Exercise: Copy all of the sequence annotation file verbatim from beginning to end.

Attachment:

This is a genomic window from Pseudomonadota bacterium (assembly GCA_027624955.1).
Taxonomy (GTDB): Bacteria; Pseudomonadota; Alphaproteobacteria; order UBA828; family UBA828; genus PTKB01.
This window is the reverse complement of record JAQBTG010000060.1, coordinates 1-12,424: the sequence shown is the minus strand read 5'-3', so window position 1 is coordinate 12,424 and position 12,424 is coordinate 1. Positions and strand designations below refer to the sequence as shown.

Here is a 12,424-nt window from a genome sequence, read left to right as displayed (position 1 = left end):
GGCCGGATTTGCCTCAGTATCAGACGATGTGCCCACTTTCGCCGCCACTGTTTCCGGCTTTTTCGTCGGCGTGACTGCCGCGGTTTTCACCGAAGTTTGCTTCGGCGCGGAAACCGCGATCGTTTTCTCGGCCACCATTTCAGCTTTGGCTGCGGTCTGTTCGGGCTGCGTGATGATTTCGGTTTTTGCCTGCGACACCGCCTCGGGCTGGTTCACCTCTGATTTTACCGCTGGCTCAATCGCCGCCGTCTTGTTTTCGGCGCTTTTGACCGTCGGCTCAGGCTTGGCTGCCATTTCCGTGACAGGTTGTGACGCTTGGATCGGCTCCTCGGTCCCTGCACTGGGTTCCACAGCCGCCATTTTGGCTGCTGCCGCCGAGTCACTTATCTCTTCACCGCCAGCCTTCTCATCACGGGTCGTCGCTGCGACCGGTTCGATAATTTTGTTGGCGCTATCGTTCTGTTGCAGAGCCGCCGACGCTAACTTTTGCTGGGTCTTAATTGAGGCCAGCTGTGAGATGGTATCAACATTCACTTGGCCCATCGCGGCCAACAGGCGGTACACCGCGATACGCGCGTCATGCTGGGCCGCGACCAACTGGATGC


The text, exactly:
This is a genomic window from Pseudomonadota bacterium (assembly GCA_027624955.1).
Taxonomy (GTDB): Bacteria; Pseudomonadota; Alphaproteobacteria; order UBA828; family UBA828; genus PTKB01.
This window is the reverse complement of record JAQBTG010000060.1, coordinates 1-12,424: the sequence shown is the minus strand read 5'-3', so window position 1 is coordinate 12,424 and position 12,424 is coordinate 1. Positions and strand designations below refer to the sequence as shown.

Here is a 12,424-nt window from a genome sequence, read left to right as displayed (position 1 = left end):
GGCCGGATTTGCCTCAGTATCAGACGATGTGCCCACTTTCGCCGCCACTGTTTCCGGCTTTTTCGTCGGCGTGACTGCCGCGGTTTTCACCGAAGTTTGCTTCGGCGCGGAAACCGCGATCGTTTTCTCGGCCACCATTTCAGCTTTGGCTGCGGTCTGTTCGGGCTGCGTGATGATTTCGGTTTTTGCCTGCGACACCGCCTCGGGCTGGTTCACCTCTGATTTTACCGCTGGCTCAATCGCCGCCGTCTTGTTTTCGGCGCTTTTGACCGTCGGCTCAGGCTTGGCTGCCATTTCCGTGACAGGTTGTGACGCTTGGATCGGCTCCTCGGTCCCTGCACTGGGTTCCACAGCCGCCATTTTGGCTGCTGCCGCCGAGTCACTTATCTCTTCACCGCCAGCCTTCTCATCACGGGTCGTCGCTGCGACCGGTTCGATAATTTTGTTGGCGCTATCGTTCTGTTGCAGAGCCGCCGACGCTAACTTTTGCTGGGTCTTAATTGAGGCCAGCTGTGAGATGGTATCAACATTCACTTGGCCCATCGCGGCCAACAGGCGGTACACCGCGATACGCGCGTCATGCTGGGCCGCGACCAACTGGATGC